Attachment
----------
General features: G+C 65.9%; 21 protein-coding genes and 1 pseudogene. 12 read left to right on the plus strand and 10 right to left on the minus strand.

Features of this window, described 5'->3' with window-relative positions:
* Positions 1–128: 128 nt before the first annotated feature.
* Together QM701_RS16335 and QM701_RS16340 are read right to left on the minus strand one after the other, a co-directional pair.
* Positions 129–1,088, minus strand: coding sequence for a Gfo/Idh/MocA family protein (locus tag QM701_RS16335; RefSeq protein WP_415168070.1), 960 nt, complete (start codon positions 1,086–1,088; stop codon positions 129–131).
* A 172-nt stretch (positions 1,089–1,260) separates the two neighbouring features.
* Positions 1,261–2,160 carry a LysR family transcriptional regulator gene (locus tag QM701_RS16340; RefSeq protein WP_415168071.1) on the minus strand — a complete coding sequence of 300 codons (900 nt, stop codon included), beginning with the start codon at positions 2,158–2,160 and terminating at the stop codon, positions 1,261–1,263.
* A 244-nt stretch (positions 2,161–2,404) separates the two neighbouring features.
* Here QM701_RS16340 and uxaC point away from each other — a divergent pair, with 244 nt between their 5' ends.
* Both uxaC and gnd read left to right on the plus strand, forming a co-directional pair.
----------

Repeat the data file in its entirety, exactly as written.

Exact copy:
General features: G+C 65.9%; 21 protein-coding genes and 1 pseudogene. 12 read left to right on the plus strand and 10 right to left on the minus strand.

Features of this window, described 5'->3' with window-relative positions:
* Positions 1–128: 128 nt before the first annotated feature.
* Together QM701_RS16335 and QM701_RS16340 are read right to left on the minus strand one after the other, a co-directional pair.
* Positions 129–1,088, minus strand: coding sequence for a Gfo/Idh/MocA family protein (locus tag QM701_RS16335; RefSeq protein WP_415168070.1), 960 nt, complete (start codon positions 1,086–1,088; stop codon positions 129–131).
* A 172-nt stretch (positions 1,089–1,260) separates the two neighbouring features.
* Positions 1,261–2,160 carry a LysR family transcriptional regulator gene (locus tag QM701_RS16340; RefSeq protein WP_415168071.1) on the minus strand — a complete coding sequence of 300 codons (900 nt, stop codon included), beginning with the start codon at positions 2,158–2,160 and terminating at the stop codon, positions 1,261–1,263.
* A 244-nt stretch (positions 2,161–2,404) separates the two neighbouring features.
* Here QM701_RS16340 and uxaC point away from each other — a divergent pair, with 244 nt between their 5' ends.
* Both uxaC and gnd read left to right on the plus strand, forming a co-directional pair.